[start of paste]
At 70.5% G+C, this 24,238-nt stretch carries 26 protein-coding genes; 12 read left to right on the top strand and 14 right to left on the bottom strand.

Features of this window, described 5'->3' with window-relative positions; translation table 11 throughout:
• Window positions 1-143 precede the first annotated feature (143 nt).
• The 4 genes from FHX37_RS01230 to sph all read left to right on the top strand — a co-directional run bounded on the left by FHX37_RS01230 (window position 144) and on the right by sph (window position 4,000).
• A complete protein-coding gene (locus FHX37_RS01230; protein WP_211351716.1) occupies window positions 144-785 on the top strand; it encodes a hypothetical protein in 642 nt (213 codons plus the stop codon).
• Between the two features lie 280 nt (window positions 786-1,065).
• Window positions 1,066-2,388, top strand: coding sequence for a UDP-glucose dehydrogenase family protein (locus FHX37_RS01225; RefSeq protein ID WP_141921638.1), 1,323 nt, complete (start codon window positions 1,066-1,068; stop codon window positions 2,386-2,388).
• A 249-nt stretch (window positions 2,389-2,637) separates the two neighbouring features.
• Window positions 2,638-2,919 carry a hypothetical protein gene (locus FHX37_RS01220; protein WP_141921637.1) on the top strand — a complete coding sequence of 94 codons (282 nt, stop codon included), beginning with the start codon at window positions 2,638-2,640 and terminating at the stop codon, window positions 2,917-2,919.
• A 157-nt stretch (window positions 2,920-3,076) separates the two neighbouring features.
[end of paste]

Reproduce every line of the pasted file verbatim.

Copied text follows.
At 70.5% G+C, this 24,238-nt stretch carries 26 protein-coding genes; 12 read left to right on the top strand and 14 right to left on the bottom strand.

Features of this window, described 5'->3' with window-relative positions; translation table 11 throughout:
• Window positions 1-143 precede the first annotated feature (143 nt).
• The 4 genes from FHX37_RS01230 to sph all read left to right on the top strand — a co-directional run bounded on the left by FHX37_RS01230 (window position 144) and on the right by sph (window position 4,000).
• A complete protein-coding gene (locus FHX37_RS01230; protein WP_211351716.1) occupies window positions 144-785 on the top strand; it encodes a hypothetical protein in 642 nt (213 codons plus the stop codon).
• Between the two features lie 280 nt (window positions 786-1,065).
• Window positions 1,066-2,388, top strand: coding sequence for a UDP-glucose dehydrogenase family protein (locus FHX37_RS01225; RefSeq protein ID WP_141921638.1), 1,323 nt, complete (start codon window positions 1,066-1,068; stop codon window positions 2,386-2,388).
• A 249-nt stretch (window positions 2,389-2,637) separates the two neighbouring features.
• Window positions 2,638-2,919 carry a hypothetical protein gene (locus FHX37_RS01220; protein WP_141921637.1) on the top strand — a complete coding sequence of 94 codons (282 nt, stop codon included), beginning with the start codon at window positions 2,638-2,640 and terminating at the stop codon, window positions 2,917-2,919.
• A 157-nt stretch (window positions 2,920-3,076) separates the two neighbouring features.